CB&Q Diesel Rail Motorcar No. 9841 in passenger service between Galesburg and Peoria, Illinois in the early 1960s.

The CB&Q discontinued all rail motorcar service in 1965. D. Christensen photo - D. C. Wornom Collection.

(Audio-Visual Designs, Earlton, NY, Public domain, via W. Lenheim Collection)



Doodlebug or hoodlebug is a nickname for a type of self-propelled or motorized railcar most commonly configured to carry both passengers and freight, often dedicated baggage, mail or express, as in a combine. The name is said to have derived from the insect-like appearance of the units, as well as the slow speeds at which they would doddle or "doodle" down the tracks. Other names used include motorized railcar, railmotor, rail motorcar, motor railer, etc. Early models were usually powered by a gasoline engine, with either a mechanical drive train or a generator providing electricity to traction motors ("gas-electrics"). In later years, it was common for doodlebugs to be repowered with a diesel engine.

Doodlebugs sometimes pulled an unpowered trailer car, but were more often used singly. They were popular with some railroads during the first part of the 20th century to provide passenger and mail service on lightly used branch lines at less expense than with a train consisting of a locomotive and coaches with larger crew. Several railroads, mostly small regional and local networks, provided their main passenger services through doodlebugs in a cost-cutting effort.


Atchison, Topeka, & Santa Fe, Gas Electric Car M-160, February 1969.

Far left: AT&SF motorized railcar front view. Second left: Rear view. Center: Cab controls interior. Right: Cab controls, upper view. Far right: A Vapor-Clarkson Steam Generator, a relatively small steam generator for heating a few railroad cars, or powering steam-powered railcar air conditioning systems.

(All photos Everett L. DeGolyer Jr. Collection, SMU Central University Libraries, No restrictions, via Wikimedia Commons)



The development of gasoline engines led railroads to seek them as higher efficiency alternatives to steam power for low-volume branch line services at the start of the 20th century. The McKeen railmotor was a line of self-propelled gasoline-powered railcars produced between 1905 and 1917. The 200-horsepower (150 kW) engine on the 55-or-70-foot-long (17 or 21 m) units drove only one set of wheels, and the lack of power and traction, the unreliability of their transmissions, and an inability to reverse, were major limitations. General Electric (“GE”) was the pioneer of gas-electric railcars: GE in February, 1906 rebuilt a wood passenger coach into a gas-electric unit which was placed in trial service on the Delaware and Hudson Railroad. The St. Louis–San Francisco Railway was an early adopter of this technology, placing an initial order for ten gas-electric units in 1910 and seven additional by 1913, giving it the distinction of having the largest fleet of gas-electric motor cars in the country. The petroleum-electric drive control system invented in 1914 by Hermann Lemp, an engineer with GE, became the technological foundation of self-propelled gasoline railcars in the 1920s.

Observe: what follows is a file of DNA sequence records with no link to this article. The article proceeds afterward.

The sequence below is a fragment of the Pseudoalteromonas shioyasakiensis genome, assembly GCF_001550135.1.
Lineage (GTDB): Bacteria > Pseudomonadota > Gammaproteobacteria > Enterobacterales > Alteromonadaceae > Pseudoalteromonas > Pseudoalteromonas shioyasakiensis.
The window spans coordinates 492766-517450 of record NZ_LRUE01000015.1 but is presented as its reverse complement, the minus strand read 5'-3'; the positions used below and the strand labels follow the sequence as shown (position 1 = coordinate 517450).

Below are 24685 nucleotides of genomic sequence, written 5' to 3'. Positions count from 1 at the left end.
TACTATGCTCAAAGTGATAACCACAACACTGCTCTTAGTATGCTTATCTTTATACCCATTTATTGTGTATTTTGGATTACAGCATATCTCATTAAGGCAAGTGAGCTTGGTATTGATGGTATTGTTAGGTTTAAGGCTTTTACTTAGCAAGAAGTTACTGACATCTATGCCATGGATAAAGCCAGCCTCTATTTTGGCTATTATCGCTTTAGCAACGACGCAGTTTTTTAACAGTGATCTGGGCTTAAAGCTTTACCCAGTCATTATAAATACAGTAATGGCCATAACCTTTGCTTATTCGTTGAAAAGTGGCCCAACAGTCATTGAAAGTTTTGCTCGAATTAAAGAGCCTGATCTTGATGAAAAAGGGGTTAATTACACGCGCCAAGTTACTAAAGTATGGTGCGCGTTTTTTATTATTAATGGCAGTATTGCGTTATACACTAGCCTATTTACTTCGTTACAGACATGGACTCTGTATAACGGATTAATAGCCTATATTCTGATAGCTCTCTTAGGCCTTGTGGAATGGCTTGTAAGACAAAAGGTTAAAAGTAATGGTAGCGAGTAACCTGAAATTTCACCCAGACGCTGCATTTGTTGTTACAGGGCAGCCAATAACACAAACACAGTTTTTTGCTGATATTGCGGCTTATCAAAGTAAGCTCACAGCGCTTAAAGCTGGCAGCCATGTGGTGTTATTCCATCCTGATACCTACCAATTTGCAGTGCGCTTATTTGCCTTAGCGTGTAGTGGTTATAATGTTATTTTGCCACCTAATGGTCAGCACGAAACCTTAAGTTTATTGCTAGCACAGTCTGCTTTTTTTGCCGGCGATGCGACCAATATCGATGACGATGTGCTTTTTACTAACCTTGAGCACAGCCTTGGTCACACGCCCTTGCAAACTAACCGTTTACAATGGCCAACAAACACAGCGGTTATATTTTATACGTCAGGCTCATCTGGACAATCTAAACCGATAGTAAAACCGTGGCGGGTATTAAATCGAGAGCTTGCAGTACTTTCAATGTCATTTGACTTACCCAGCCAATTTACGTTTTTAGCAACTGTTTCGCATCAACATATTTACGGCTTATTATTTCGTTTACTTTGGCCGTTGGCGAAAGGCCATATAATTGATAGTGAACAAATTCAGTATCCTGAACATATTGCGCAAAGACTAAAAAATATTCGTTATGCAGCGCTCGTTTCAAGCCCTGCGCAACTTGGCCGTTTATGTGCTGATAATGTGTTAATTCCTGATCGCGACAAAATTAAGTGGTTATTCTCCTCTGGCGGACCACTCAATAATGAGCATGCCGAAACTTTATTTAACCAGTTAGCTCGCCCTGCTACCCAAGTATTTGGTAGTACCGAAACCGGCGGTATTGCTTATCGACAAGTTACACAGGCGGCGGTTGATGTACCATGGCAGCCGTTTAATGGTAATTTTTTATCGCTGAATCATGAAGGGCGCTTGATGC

In 1923, the Electro-Motive Company began production of self-propelled railcars, subcontracting bodies to the St. Louis Car Company, prime movers to the Winton Engine Company, and electrical equipment to General Electric. The Pullman Company was subsequently added as a subcontractor for car bodies.

Improvements to railcars were sought by the Pullman Company, who experimented with lightweight designs in partnership with the Ford Motor Company in 1925. They then enlisted the services of pioneering all-metal aircraft designer William Bushnell Stout in 1931 to adapt airplane fuselage design concepts to railcars. Also in 1931 the Budd Company entered into a partnership with the French tire company Michelin to produce lightweight stainless steel Budd-Michelin railcars in the US. Those advances in lightweight railcar design were important steps in the development of the lightweight diesel-electric streamliners of the 1930s.

Production of self-propelled railcars dropped off with the onset of the Great Depression, which hurt the market for branch line services. But production was revived in 1949 with introduction of the Budd Rail Diesel Car.

The variant name hoodelbug was largely limited to the mid-Atlantic states, particularly Pennsylvania. A hiking trail in Indiana County, Pennsylvania, is named Hoodlebug Trail.

The last remaining Atchison, Topeka and Santa Fe (ATSF) gas-electric doodlebug, M.177, is on display at the City of Los Angeles "Travel Town Museum" in Griffith Park.


SCL Doodlebug No. 4900 was built in 1936 by the St. Louis Car Company for the Seaboard Airline Railroad.

Shown here at Lakeland, FL in March of 1971, it was finally retired on April 30, 1971.

(© Mary Jayne's Railroad Specialties, Inc., Fair use, Title 17, Section 107, via W. Lenheim Collection)


"Doodlebug" Overview

Manufacturer: Various, including EMC/Pullman, Brill/Mack, McKeen Motor Car Company, Rio Grande Southern Railroad
Car body construction: Coach/baggage combine
Prime mover(s): Various (gasoline, diesel)
Transmission: Various (mechanical, electric, hydraulic)
AAR wheel arrangement: Commonly B-2
Track gauge: 4 ft 8+1⁄2 in (1,435 mm) and 3 ft (914 mm)


The Wilmington & Western Railroad's motorized railcar No. 4662 was built by Brill in 1925 and was formerly operated by the Pennsylvania Railroad.

Shown here on a charter run to Hockessin, Delaware, October 31, 1987.

(Audio-Visual Designs, Earlton, NY, Public domain, via W. Lenheim Collection)